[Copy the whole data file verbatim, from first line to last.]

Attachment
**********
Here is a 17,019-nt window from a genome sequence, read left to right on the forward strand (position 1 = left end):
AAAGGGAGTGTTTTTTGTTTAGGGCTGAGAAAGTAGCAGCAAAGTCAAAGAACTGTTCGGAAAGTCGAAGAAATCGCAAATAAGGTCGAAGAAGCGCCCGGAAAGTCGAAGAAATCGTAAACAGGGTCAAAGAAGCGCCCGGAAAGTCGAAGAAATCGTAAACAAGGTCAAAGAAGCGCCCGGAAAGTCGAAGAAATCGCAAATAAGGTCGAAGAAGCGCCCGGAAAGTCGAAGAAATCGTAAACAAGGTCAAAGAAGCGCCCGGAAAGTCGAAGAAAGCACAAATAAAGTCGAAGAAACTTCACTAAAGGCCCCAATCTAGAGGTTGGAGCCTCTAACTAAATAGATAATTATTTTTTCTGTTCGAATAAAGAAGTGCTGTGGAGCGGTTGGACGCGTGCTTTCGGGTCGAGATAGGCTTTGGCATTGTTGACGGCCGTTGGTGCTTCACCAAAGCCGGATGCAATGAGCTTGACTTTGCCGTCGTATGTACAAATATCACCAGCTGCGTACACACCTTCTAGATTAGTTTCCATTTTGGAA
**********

Here is a 17,019-nt window from a genome sequence, read left to right on the forward strand (position 1 = left end):
AAAGGGAGTGTTTTTTGTTTAGGGCTGAGAAAGTAGCAGCAAAGTCAAAGAACTGTTCGGAAAGTCGAAGAAATCGCAAATAAGGTCGAAGAAGCGCCCGGAAAGTCGAAGAAATCGTAAACAGGGTCAAAGAAGCGCCCGGAAAGTCGAAGAAATCGTAAACAAGGTCAAAGAAGCGCCCGGAAAGTCGAAGAAATCGCAAATAAGGTCGAAGAAGCGCCCGGAAAGTCGAAGAAATCGTAAACAAGGTCAAAGAAGCGCCCGGAAAGTCGAAGAAAGCACAAATAAAGTCGAAGAAACTTCACTAAAGGCCCCAATCTAGAGGTTGGAGCCTCTAACTAAATAGATAATTATTTTTTCTGTTCGAATAAAGAAGTGCTGTGGAGCGGTTGGACGCGTGCTTTCGGGTCGAGATAGGCTTTGGCATTGTTGACGGCCGTTGGTGCTTCACCAAAGCCGGATGCAATGAGCTTGACTTTGCCGTCGTATGTACAAATATCACCAGCTGCGTACACACCTTCTAGATTAGTTTCCATTTTGGAA